The FTC is the lead agency in the government’s effort to ensure that companies do not cross the still-hazy border between acceptable and unacceptable data collection. But the agency’s ambitions are clipped by a lack of both funding and legal authority, reflecting a broader uncertainty about the role government should play in what is arguably America’s most promising new industry. Companies like Facebook and Google are global brands for which data mining is at the core of present and future profits. How far should they go? Current laws provide few limits, mainly banning data collection from children under 13 and prohibiting the sale of personal medical data. Beyond that, it’s a digital mosh pit, and it’s likely to remain that way because more regulation tends to be regarded by politicians in both parties as meaning fewer jobs. Students will probably continue to beat the FTC to the punch: The agency has just one privacy technologist working in its Division of Privacy and Identity Protection and one in the Division of Financial Practices. “I don’t think it’s controversial to note that they seem to be understaffed,” Mayer said in a phone interview between classes. “I think that’s pretty clear.”
This isn’t the usual sort of story about regulation watered down by intimate ties between government officials and the industry they oversee. Unlike the U.S. Minerals Management Service, where not long ago a number of officials were found to have shared drugs and had sex with representatives of the oil and gas industry, key FTC officials hired by the Obama administration are privacy hawks who worked previously for consumer-rights groups like Public Citizen and the Electronic Frontier Foundation. Under Chairman Jon Liebowitz, a Democrat appointed to the FTC in 2004 and tapped as chairman by President Obama in 2009, the FTC has pushed boundaries; its first privacy technologist, hired shortly after Liebowitz became chairman, was a semifamous activist who made a name for himself by printing fake boarding passes to draw attention to airline security lapses (the FBI, which raided his house, was not pleased). The agency is working with the tech industry to create and voluntarily adopt a Do Not Track option, so that consumers can avoid some intrusive web tracking by advertising firms. And it issued a report this year that called for new legislation to define what data miners can and cannot do.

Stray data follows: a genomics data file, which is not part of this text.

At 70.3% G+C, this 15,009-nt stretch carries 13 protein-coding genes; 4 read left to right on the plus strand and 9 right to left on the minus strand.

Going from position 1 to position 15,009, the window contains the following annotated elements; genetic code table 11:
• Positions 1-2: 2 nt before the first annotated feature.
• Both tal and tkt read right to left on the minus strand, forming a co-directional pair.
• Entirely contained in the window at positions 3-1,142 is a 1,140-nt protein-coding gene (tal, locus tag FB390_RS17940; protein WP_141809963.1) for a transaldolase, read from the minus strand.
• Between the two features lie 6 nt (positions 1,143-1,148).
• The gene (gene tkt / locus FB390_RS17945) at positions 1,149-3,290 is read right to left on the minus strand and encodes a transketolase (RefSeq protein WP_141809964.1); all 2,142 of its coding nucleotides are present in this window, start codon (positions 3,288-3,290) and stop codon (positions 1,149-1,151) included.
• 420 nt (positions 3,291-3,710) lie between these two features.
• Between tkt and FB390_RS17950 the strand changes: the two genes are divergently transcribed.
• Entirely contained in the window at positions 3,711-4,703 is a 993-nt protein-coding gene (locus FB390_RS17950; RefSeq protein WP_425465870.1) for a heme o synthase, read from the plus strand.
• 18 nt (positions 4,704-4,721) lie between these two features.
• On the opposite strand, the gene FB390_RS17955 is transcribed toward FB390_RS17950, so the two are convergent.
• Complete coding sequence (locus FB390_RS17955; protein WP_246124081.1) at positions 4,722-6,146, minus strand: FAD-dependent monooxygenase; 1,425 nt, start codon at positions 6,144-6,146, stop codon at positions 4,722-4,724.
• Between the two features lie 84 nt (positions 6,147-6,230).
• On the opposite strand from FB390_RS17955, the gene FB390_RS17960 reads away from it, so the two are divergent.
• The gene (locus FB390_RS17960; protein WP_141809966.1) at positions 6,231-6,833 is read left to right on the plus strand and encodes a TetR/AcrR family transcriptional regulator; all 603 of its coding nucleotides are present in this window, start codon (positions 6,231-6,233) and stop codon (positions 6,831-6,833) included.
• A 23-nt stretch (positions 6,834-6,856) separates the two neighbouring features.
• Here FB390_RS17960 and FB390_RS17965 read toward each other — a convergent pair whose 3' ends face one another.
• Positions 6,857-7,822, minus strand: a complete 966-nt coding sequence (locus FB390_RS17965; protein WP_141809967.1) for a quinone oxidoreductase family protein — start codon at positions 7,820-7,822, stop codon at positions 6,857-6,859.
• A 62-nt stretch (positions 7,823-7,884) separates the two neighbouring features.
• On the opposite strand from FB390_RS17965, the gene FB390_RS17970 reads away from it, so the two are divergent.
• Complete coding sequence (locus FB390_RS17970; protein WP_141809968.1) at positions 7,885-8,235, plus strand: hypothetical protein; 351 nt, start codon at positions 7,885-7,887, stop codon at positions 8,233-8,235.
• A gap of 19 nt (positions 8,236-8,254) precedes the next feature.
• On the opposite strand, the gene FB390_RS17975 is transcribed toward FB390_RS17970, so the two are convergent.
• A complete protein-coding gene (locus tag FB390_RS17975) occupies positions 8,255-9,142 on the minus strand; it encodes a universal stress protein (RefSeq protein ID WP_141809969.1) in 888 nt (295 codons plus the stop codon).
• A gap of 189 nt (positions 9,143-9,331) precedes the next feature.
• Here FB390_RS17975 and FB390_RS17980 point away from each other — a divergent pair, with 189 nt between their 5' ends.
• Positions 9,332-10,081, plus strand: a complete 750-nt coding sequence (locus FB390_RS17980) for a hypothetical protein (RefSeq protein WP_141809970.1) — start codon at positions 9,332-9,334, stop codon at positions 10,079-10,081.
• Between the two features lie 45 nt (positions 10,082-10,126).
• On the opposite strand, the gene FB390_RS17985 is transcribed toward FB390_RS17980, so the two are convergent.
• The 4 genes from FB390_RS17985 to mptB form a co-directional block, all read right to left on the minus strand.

Yet the FTC is ill-equipped to find out, on its own, what companies like Google and Facebook are doing behind the scenes. For instance, ProPublica discovered that the FTC’s Privacy and Identity Protection technologist has a digital hand tied behind his back because the computer in his office has security filters that restrict access to key websites. While Mayer has an ultrafast internet connection, top-of-the-line computer, an office chair he loves and tasty lunches for free (“Stanford students do not want in any way,” he notes), the FTC technologist uses his personal laptop and, because there is no Wi-Fi at the agency, connects to the internet by tethering it to his iPhone. He browses the web at cellphone speed. There are no free lunches.